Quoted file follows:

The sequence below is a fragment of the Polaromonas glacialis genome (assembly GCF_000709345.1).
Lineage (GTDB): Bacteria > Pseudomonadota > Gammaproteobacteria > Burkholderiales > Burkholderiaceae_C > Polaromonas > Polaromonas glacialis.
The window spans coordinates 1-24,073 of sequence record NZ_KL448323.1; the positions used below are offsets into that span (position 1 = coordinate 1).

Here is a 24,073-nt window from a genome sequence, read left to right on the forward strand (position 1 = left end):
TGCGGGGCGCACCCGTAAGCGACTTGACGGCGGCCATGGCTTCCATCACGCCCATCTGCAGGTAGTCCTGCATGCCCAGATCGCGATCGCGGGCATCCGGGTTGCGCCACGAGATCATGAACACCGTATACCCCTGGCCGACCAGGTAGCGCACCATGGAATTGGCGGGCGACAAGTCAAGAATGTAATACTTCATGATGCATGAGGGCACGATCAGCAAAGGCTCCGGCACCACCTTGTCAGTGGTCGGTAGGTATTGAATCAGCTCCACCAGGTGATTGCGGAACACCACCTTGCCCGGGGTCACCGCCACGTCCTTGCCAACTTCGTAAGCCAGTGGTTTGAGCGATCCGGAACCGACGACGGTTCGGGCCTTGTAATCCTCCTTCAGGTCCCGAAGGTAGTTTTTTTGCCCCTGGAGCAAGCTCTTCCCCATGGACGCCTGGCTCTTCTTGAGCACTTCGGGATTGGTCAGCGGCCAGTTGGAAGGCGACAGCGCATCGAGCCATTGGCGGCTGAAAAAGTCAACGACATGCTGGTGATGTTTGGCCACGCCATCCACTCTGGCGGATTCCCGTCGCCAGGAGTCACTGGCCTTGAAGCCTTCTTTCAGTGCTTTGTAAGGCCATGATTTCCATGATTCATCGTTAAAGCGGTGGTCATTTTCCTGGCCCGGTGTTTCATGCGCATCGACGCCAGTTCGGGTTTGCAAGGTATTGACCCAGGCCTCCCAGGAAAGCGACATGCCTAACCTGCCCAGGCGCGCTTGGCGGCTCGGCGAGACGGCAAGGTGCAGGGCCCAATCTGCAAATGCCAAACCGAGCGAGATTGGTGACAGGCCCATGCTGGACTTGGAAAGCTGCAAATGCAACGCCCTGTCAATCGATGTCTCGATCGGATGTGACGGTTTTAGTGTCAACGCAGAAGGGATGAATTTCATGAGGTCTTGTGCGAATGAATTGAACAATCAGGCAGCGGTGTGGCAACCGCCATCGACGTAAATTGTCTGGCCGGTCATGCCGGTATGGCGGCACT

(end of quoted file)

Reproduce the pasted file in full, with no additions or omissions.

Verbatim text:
The sequence below is a fragment of the Polaromonas glacialis genome (assembly GCF_000709345.1).
Lineage (GTDB): Bacteria > Pseudomonadota > Gammaproteobacteria > Burkholderiales > Burkholderiaceae_C > Polaromonas > Polaromonas glacialis.
The window spans coordinates 1-24,073 of sequence record NZ_KL448323.1; the positions used below are offsets into that span (position 1 = coordinate 1).

Here is a 24,073-nt window from a genome sequence, read left to right on the forward strand (position 1 = left end):
TGCGGGGCGCACCCGTAAGCGACTTGACGGCGGCCATGGCTTCCATCACGCCCATCTGCAGGTAGTCCTGCATGCCCAGATCGCGATCGCGGGCATCCGGGTTGCGCCACGAGATCATGAACACCGTATACCCCTGGCCGACCAGGTAGCGCACCATGGAATTGGCGGGCGACAAGTCAAGAATGTAATACTTCATGATGCATGAGGGCACGATCAGCAAAGGCTCCGGCACCACCTTGTCAGTGGTCGGTAGGTATTGAATCAGCTCCACCAGGTGATTGCGGAACACCACCTTGCCCGGGGTCACCGCCACGTCCTTGCCAACTTCGTAAGCCAGTGGTTTGAGCGATCCGGAACCGACGACGGTTCGGGCCTTGTAATCCTCCTTCAGGTCCCGAAGGTAGTTTTTTTGCCCCTGGAGCAAGCTCTTCCCCATGGACGCCTGGCTCTTCTTGAGCACTTCGGGATTGGTCAGCGGCCAGTTGGAAGGCGACAGCGCATCGAGCCATTGGCGGCTGAAAAAGTCAACGACATGCTGGTGATGTTTGGCCACGCCATCCACTCTGGCGGATTCCCGTCGCCAGGAGTCACTGGCCTTGAAGCCTTCTTTCAGTGCTTTGTAAGGCCATGATTTCCATGATTCATCGTTAAAGCGGTGGTCATTTTCCTGGCCCGGTGTTTCATGCGCATCGACGCCAGTTCGGGTTTGCAAGGTATTGACCCAGGCCTCCCAGGAAAGCGACATGCCTAACCTGCCCAGGCGCGCTTGGCGGCTCGGCGAGACGGCAAGGTGCAGGGCCCAATCTGCAAATGCCAAACCGAGCGAGATTGGTGACAGGCCCATGCTGGACTTGGAAAGCTGCAAATGCAACGCCCTGTCAATCGATGTCTCGATCGGATGTGACGGTTTTAGTGTCAACGCAGAAGGGATGAATTTCATGAGGTCTTGTGCGAATGAATTGAACAATCAGGCAGCGGTGTGGCAACCGCCATCGACGTAAATTGTCTGGCCGGTCATGCCGGTATGGCGGCACT